Enter the Dragons


Dragon by Symatt

It has become clearer that the longer I play Dungeons and Dragons and create my own world for future use, the fonder I become of all things draconic. Even the latest Magic: The Gathering expansion is Dragon related. D&D has a nice variety in their dragons, good or bad, and I have been perusing the various wikis and subreddits, combing for more information. If Wizards come out with a Dragonomicon for 5E I will be all over it like a red dragon on a pile of gold.

Dragons, like people, are too often divided by colour. Unlike people, they tend to be defined by their colour. This is a case where you really can judge a book by its cover. They each have their own alignment, preferred habitat and breath weapon. Thankfully, the DM is god, so there’s nothing to stop you from making your blue dragon live in a forest fortress instead of the desert if you so desire. So far though, I prefer to stick to the stereotypes as written.

In the world I am creating, dragons of all types are quite common. They are kept from stomping all over the weak from a combination of competing with rivals and the good Metallic dragons keeping the peace. This ‘Pax Metallic(a)’ is centred on the largest city of the continent, home to an ancient Gold dragon on one side, and a small group of Silver dragons on the other side of the river bisecting the city. I’ve decided that the silvers will also be the custodians of the premier bank of the local kingdom, an easy way to acquire the wealth all dragons crave, and foreclosure will probably be avoided when you are dealing with giant ice breathing dragon.


Drawing by Symatt

In the Monster Manual, only Metallic dragons and Chromatic dragons are listed. Further reading shows that there are a variety of other dragons from older editions, from Gem dragons to Planar dragons. Without a monster manual entry for them, I probably won’t use them in a campaign, though if the situation calls for a Purple dragon then, by the gods, I will make the most glorious energy breathing dragon you ever did see. But just using the dragons listed gives you plenty of variety.

Metallic dragons are the good guys on the draconic spectrum. In order of challenge, it goes Gold > Silver > Bronze > Copper > Brass. One thing I like in particular about them is that the Ancients of each subrace can change shape. This makes for plenty of potential shenanigans, for e.g., maybe that powerful mayor is secretly a copper dragon? It also means they can feasibly dwell in human-sized areas. Plus I can’t stop thinking of making an antagonist that turns out to be a Metallic dragon. It won’t even necessarily be in an evil campaign either. One example:

The antagonist is a Bronze Dragon. Renowned for their fascination for warfare and fighting for a just cause, this particular fella decided that the king you were hired to depose is the best leader for the country.

Actually, I may use that- Nobody in my group remember that please…

Chromatic dragons are the more familiar bad guys. They are prideful, like Metallics, but unlike metallic they don’t wander the world in another form. Why mess with perfection? The Chromatics are a much more conventional enemy- a big bad lizard in its big bad lair. They match the Metallics in terms of challenge: Red > Blue > Green > Black > White. They are the weapon of choice for menacing a town, and the guys to sneak past when looking for loot. They seek power and wealth, and enjoy holding power over lesser creatures. All in all they are a fantastic antagonist to have in your world. Wherever your adventure heads, there is always room for a dragon, A vast trek across a desert? A blue dragon burrows out of the sand and demands tribute. Going clubbing in the frozen tundra? A white dragon is hungry, and will seal your fate. You’ve got Greens for the forest, Blacks for the swamps, and maybe that dwarven city deep in the mountain has run out of tribute for their local Red dragon – Adventurers wanted!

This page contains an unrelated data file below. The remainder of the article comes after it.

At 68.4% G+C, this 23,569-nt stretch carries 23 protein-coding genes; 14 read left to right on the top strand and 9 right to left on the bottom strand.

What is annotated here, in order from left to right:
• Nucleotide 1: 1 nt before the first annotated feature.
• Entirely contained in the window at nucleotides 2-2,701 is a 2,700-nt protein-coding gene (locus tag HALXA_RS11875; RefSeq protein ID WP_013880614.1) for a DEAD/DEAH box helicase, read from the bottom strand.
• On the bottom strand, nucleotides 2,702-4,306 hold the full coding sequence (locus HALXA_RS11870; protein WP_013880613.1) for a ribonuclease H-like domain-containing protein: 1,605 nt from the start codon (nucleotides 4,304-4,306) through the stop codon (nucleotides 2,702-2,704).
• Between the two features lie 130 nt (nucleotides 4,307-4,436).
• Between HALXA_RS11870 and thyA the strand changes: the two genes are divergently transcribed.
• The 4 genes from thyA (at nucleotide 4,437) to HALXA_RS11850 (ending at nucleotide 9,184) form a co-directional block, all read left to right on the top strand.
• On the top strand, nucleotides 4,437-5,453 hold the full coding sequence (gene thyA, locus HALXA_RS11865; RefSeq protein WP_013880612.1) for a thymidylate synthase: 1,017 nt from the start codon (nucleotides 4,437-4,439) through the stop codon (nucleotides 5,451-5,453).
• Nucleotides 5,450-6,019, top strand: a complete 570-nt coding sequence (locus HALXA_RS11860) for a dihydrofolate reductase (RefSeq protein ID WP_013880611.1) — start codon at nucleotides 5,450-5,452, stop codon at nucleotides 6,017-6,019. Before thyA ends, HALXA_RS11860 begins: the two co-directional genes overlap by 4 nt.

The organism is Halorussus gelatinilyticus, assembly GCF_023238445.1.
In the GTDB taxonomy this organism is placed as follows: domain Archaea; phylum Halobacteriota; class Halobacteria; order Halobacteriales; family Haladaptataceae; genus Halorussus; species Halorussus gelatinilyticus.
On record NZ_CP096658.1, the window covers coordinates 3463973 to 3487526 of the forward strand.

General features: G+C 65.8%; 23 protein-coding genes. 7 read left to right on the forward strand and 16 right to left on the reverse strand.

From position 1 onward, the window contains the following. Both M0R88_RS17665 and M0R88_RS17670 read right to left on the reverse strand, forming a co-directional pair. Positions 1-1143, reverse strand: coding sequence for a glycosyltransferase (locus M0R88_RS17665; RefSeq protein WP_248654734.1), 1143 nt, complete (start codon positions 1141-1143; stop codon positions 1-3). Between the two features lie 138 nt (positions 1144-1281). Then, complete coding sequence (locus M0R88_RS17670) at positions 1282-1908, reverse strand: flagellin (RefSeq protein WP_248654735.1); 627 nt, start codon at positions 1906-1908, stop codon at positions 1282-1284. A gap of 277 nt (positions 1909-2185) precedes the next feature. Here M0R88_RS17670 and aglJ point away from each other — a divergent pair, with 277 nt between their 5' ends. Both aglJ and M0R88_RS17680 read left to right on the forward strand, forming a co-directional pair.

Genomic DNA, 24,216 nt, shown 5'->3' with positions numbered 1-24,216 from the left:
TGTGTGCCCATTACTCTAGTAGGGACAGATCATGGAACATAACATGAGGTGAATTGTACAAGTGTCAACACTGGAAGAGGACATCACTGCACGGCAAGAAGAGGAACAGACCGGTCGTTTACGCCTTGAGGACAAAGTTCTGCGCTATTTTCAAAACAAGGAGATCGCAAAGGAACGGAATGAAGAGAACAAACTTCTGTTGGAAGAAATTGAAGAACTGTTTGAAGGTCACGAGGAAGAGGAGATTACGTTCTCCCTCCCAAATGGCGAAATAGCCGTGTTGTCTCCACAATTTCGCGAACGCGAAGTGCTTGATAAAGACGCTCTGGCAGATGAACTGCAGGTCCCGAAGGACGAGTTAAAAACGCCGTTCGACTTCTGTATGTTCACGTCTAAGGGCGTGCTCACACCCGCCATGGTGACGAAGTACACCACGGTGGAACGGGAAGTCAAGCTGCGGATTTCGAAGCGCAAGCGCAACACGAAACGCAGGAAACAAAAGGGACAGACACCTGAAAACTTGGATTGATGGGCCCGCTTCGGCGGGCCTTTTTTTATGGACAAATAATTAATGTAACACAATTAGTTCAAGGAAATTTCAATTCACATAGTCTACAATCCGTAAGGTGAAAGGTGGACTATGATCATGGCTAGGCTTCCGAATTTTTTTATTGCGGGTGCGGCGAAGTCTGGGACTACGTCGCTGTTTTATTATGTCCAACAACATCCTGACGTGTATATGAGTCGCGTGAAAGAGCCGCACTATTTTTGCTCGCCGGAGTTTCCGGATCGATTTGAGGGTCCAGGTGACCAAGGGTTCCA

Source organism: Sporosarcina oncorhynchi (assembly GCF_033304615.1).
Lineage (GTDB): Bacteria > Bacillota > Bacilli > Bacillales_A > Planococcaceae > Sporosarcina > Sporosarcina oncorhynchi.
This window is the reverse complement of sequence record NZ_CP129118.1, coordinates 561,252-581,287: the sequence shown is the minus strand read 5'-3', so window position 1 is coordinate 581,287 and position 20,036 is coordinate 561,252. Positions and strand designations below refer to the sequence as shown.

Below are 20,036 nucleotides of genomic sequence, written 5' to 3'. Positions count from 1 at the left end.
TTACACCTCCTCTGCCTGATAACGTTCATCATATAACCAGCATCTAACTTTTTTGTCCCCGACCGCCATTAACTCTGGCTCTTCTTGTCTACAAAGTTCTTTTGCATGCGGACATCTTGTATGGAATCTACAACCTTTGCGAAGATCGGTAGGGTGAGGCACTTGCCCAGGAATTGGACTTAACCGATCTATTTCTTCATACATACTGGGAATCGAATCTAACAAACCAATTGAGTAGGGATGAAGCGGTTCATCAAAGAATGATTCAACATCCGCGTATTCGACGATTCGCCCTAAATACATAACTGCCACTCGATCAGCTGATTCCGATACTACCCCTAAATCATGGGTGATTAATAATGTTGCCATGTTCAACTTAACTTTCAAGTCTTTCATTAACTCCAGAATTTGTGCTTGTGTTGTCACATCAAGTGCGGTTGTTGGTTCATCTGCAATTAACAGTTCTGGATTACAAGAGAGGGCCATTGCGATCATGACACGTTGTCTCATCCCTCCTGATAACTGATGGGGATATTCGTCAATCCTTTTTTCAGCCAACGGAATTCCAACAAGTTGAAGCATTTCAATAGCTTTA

Dragons are highly intelligent (except for the feral White), and this is reflected in their stats. Some dragons have more Int than the average adventurer straight out of the egg! So I try to keep this in mind when crafting probable scenarios involving dragons. These are not creatures to find on until their last breath. Dragons can live to well over 800 years, and you don’t get to that age by fighting losing battles (not that they lose very often). For a party to take down a dragon, ideally the dragon should be backed into a corner or otherwise trapped. It makes no sense for a majestic winged beast to wait around for your killing blow.


Drawing by Symatt

In the event your plucky adventurers do take down a large dragon, consider a reward beyond just XP. Gold dragons for example are known for their diet of pearls and gems. Maybe it is worth sending the Halfling down the dragon’s throat? Dragons being innate spell casters in my mind means that dragon corpses, with the right knowledge, could be harvestable for their magical properties. Maybe dragon blood could have healing properties, or perhaps a potent poison? As for their skin, this could make for very good armour, particularly for a Druid. Just remember that just because there’s a lot of surface area on a dragon, doesn’t mean it can all be used with ease – we don’t want your world flooded with cheap dragon scale armour!

If that sounds like too much, best to stick to the classics. Every dragon loves treasure, and a dead dragon means an unattended hoard. This in itself could lead to more plot points. Maybe someone else saw the kill go down and wants to beat you to the score? And the power vacuum after a large dragon is killed could have vast repercussions for the area.

Including kobolds and drakes, I could easily populate a world with just dragons and still have enough to keep me entertained.

So what is your favourite dragon, past or present?

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